Lion breeding in South Africa and trade in products such as their bones should be ended, according to the country’s Environment Minister Barbara Creecy. Additionally, the country won’t lobby for the lifting of global restrictions on the rhino horn and elephant ivory trade.
What is Happening?
- However, she said that the country should position itself as a destination for hunting of some of the world’s most iconic animals. The comments were made at the release of the High Level Panel report on the management, breeding, hunting, trade and handling of elephant, lion, leopard and rhinoceros on Sunday.
- Many of these animals are held and owned on private land, showing the difficult path that South Africa is treading.
A member of the audience interjected at the end of the meeting to say that the recommendations adopted would lead to the destruction of the species the government seeks to protect. In response, Creecy said, “We fully understand that the breeders will have things to say. No change in policy can be made in a democracy without the participation of those affected,” promising consultations.
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Protecting its Animals
- South Africa has worked hard to halt the global trade of rhino horn and elephant ivory, but it has also attracted criticism for allowing the breeding of lions for hunting and the sale of their bones to East Asia where they are believed to have medicinal properties. Private rhino owners, who own the majority of the country’s rhinos, have lobbied for the resumption of legal horn trade to fund the costs associated with protecting their animals against poaching.
- While the majority of the 25-member panel recommended ending lion breeding and placing curbs on the keeping of captive rhinos, some members disagreed. Creecy said she had gone with the majority view. Breeding of lion cubs to be petted by tourists at safari parks will also be stopped, she said.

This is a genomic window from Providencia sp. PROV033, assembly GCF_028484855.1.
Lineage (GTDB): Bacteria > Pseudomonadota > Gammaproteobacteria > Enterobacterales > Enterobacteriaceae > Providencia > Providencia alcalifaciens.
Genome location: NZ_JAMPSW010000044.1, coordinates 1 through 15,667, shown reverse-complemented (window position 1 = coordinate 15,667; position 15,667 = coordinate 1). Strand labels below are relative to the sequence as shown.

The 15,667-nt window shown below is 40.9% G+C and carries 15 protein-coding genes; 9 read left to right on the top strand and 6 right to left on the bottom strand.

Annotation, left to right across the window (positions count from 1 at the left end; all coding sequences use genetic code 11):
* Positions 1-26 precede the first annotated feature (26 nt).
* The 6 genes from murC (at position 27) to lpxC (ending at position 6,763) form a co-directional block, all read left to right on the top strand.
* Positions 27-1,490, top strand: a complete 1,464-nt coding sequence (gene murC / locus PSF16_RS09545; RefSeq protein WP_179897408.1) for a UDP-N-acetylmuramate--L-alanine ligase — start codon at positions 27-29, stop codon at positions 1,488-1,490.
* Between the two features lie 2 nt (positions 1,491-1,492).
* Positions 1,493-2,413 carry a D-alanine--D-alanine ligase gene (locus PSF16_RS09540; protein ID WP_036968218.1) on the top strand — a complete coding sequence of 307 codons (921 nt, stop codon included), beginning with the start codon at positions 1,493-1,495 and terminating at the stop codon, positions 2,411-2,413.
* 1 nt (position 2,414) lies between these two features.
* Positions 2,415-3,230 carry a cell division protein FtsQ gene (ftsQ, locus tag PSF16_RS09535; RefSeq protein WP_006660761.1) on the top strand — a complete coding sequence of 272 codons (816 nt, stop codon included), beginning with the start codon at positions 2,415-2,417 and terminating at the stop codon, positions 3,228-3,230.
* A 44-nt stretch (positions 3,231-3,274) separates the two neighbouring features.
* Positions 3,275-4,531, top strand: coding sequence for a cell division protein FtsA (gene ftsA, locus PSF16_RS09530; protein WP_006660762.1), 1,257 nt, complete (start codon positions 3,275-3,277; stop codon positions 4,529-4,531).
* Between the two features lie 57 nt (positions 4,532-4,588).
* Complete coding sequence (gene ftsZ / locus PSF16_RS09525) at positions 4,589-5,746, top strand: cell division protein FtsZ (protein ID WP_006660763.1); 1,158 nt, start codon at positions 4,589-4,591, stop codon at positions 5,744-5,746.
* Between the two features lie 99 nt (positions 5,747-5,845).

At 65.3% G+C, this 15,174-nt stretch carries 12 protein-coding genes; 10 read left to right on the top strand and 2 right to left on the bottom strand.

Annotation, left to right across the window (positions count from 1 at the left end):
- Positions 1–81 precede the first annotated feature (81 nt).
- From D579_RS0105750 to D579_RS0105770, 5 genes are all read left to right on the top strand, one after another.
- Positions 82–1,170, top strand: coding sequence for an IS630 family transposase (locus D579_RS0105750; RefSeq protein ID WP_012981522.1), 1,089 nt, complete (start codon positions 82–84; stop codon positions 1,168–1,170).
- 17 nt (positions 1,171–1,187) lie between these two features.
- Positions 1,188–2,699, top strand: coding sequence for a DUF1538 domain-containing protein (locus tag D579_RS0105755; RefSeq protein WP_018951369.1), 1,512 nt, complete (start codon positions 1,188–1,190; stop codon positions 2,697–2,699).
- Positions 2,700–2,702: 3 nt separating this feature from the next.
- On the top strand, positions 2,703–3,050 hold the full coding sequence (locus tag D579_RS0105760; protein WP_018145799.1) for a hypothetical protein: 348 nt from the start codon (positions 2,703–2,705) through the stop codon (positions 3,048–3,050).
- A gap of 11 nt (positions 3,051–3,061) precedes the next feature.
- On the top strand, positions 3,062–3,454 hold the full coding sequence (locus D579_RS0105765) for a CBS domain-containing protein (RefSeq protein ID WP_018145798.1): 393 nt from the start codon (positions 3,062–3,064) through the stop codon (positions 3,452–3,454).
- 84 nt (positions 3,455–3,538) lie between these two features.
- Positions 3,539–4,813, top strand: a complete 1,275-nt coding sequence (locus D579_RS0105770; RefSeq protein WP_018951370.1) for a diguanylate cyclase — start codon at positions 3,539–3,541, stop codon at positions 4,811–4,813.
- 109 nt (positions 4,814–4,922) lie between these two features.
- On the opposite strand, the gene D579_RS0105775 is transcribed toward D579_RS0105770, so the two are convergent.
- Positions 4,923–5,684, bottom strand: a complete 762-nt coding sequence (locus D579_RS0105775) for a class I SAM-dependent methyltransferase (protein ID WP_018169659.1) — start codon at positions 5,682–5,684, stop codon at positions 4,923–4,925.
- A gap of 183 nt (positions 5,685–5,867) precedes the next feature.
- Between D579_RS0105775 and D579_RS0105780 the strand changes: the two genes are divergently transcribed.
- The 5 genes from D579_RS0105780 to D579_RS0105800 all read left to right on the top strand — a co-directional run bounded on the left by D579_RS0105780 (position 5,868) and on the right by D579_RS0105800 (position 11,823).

- The panel also had to consider a number of other issues such as the use of animal products, such as leopard skins, in traditional practices and the killing of leopards that prey on livestock.
- Hunting of rhinos, elephants, lions and leopards in South Africa is permitted under strict controls and generates significant revenue for the country. Most hunters come from the US.
Creecy said, “The captive lion industry poses risks to the sustainability of wild lion conservation resulting from the negative impact on ecotourism, which funds lion conservation and conservation more broadly. In addition there is a negative impact on the authentic wild hunting industry and the risk the trade in lion parts poses to stimulating poaching and the illegal trade.”
- South Africa’s trophy hunting industry generates about R5 billion (USD$345 million) annually, according to a paper released by researchers at South Africa’s North-West University in 2018. This ecotourism industry forms a key part of the country’s tourism trade, which makes up about 7% of the economy.
- In a statement, Humane Society International said, “South Africa is the top exporter of lion trophies in the world- and most of these are lions who originate from the country’s notorious captive lion breeding industry. Between 2014 and 2018 4 176 lion trophies were exported from South Africa (as well as 25 captive-source tiger trophies).”
- Creecy says that a policy paper on the recommendations for public comments will be released within two weeks.